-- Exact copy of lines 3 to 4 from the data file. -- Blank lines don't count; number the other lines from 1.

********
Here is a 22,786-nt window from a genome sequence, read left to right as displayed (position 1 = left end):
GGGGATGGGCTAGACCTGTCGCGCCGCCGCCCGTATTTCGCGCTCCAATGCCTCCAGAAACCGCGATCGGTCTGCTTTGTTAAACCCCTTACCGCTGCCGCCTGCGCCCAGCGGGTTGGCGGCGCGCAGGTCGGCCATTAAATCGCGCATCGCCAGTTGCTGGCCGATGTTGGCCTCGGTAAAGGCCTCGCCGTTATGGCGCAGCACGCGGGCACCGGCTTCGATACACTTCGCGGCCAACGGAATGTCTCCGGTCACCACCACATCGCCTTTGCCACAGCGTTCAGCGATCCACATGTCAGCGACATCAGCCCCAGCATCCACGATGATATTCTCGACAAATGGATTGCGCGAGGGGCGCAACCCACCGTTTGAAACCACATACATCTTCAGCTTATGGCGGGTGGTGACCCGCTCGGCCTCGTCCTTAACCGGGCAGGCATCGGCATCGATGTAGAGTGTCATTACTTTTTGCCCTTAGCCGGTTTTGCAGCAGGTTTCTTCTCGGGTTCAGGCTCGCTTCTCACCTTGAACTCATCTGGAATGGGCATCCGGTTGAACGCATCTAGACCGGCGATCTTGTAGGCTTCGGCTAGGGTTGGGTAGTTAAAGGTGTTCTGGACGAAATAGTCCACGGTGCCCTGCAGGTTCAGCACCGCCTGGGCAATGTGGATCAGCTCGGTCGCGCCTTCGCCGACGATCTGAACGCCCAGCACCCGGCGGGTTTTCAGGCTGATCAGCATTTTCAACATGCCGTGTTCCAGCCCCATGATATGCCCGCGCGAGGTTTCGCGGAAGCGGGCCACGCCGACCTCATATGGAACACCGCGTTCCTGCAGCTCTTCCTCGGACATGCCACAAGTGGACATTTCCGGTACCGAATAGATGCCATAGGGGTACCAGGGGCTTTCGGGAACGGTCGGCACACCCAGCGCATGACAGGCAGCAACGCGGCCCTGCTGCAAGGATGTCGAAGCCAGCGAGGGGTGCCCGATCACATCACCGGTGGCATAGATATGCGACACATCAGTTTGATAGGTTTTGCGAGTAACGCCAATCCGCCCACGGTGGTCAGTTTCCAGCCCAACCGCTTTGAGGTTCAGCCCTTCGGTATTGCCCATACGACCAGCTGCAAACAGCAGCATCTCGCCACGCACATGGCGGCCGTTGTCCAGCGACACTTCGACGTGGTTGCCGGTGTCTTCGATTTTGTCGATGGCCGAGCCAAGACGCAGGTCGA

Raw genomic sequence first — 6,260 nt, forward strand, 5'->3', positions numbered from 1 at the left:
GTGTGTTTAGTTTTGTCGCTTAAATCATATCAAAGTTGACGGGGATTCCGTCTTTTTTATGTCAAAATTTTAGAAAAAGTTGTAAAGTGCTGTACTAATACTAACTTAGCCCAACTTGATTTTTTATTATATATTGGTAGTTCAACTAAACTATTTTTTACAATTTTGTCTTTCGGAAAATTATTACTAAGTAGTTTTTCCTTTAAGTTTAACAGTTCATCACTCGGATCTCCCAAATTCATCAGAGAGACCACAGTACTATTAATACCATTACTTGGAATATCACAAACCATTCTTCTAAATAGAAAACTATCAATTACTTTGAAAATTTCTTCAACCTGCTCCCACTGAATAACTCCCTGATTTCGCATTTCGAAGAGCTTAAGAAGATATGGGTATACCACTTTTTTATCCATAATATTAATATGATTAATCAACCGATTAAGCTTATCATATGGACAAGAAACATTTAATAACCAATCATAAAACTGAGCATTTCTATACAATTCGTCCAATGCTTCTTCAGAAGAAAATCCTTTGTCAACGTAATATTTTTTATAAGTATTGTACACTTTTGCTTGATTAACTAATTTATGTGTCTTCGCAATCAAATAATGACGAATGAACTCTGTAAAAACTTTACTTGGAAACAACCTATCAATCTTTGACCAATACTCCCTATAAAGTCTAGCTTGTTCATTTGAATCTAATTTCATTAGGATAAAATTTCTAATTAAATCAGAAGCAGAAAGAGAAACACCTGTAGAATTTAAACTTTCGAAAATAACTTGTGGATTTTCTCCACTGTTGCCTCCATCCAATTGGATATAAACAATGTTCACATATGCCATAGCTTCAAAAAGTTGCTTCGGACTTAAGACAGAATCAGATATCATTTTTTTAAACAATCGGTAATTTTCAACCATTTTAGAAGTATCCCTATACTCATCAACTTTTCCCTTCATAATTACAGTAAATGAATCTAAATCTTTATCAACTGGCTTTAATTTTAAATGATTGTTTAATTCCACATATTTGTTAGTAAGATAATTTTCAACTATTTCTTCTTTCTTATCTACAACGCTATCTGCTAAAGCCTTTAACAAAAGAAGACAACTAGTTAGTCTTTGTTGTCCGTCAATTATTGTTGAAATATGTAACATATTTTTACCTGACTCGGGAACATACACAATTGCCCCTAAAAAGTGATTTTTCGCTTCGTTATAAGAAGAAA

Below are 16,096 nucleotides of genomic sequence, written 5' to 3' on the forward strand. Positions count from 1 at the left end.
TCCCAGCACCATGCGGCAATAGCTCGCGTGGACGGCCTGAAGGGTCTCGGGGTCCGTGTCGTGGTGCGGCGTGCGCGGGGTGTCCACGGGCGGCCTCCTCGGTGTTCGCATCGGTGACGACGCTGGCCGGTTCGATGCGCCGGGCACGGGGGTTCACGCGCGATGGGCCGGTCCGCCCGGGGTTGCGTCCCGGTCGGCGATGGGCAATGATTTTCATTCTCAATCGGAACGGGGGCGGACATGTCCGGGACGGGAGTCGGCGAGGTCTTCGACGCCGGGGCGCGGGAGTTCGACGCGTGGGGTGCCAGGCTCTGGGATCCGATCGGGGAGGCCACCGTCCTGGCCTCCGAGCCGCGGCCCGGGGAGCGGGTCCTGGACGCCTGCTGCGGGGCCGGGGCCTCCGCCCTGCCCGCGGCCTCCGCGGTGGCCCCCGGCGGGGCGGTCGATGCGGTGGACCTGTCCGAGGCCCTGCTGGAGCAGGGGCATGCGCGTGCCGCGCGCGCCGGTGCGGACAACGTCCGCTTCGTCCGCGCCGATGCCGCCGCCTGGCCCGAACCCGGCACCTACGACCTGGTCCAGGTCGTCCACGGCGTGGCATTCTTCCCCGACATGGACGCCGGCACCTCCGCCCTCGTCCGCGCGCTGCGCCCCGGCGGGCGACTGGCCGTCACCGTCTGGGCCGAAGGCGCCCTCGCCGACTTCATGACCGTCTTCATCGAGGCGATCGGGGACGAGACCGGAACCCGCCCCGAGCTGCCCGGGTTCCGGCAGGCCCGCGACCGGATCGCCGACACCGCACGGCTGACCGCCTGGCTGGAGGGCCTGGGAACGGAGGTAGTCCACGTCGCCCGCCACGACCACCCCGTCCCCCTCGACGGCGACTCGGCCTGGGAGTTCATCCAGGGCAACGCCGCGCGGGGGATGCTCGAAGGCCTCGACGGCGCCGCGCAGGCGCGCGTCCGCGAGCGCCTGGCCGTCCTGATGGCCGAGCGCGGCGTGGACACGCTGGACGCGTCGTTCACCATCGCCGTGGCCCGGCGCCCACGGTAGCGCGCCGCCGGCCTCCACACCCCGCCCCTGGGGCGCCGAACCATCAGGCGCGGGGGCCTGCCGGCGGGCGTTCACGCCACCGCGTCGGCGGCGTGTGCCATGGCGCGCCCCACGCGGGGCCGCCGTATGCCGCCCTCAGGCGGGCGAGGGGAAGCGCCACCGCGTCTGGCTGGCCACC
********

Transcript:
Raw genomic sequence first — 6,260 nt, forward strand, 5'->3', positions numbered from 1 at the left:
GTGTGTTTAGTTTTGTCGCTTAAATCATATCAAAGTTGACGGGGATTCCGTCTTTTTTATGTCAAAATTTTAGAAAAAGTTGTAAAGTGCTGTACTAATACTAACTTAGCCCAACTTGATTTTTTATTATATATTGGTAGTTCAACTAAACTATTTTTTACAATTTTGTCTTTCGGAAAATTATTACTAAGTAGTTTTTCCTTTAAGTTTAACAGTTCATCACTCGGATCTCCCAAATTCATCAGAGAGACCACAGTACTATTAATACCATTACTTGGAATATCACAAACCATTCTTCTAAATAGAAAACTATCAATTACTTTGAAAATTTCTTCAACCTGCTCCCACTGAATAACTCCCTGATTTCGCATTTCGAAGAGCTTAAGAAGATATGGGTATACCACTTTTTTATCCATAATATTAATATGATTAATCAACCGATTAAGCTTATCATATGGACAAGAAACATTTAATAACCAATCATAAAACTGAGCATTTCTATACAATTCGTCCAATGCTTCTTCAGAAGAAAATCCTTTGTCAACGTAATATTTTTTATAAGTATTGTACACTTTTGCTTGATTAACTAATTTATGTGTCTTCGCAATCAAATAATGACGAATGAACTCTGTAAAAACTTTACTTGGAAACAACCTATCAATCTTTGACCAATACTCCCTATAAAGTCTAGCTTGTTCATTTGAATCTAATTTCATTAGGATAAAATTTCTAATTAAATCAGAAGCAGAAAGAGAAACACCTGTAGAATTTAAACTTTCGAAAATAACTTGTGGATTTTCTCCACTGTTGCCTCCATCCAATTGGATATAAACAATGTTCACATATGCCATAGCTTCAAAAAGTTGCTTCGGACTTAAGACAGAATCAGATATCATTTTTTTAAACAATCGGTAATTTTCAACCATTTTAGAAGTATCCCTATACTCATCAACTTTTCCCTTCATAATTACAGTAAATGAATCTAAATCTTTATCAACTGGCTTTAATTTTAAATGATTGTTTAATTCCACATATTTGTTAGTAAGATAATTTTCAACTATTTCTTCTTTCTTATCTACAACGCTATCTGCTAAAGCCTTTAACAAAAGAAGACAACTAGTTAGTCTTTGTTGTCCGTCAATTATTGTTGAAATATGTAACATATTTTTACCTGACTCGGGAACATACACAATTGCCCCTAAAAAGTGATTTTTCGCTTCGTTATAAGAAGAAA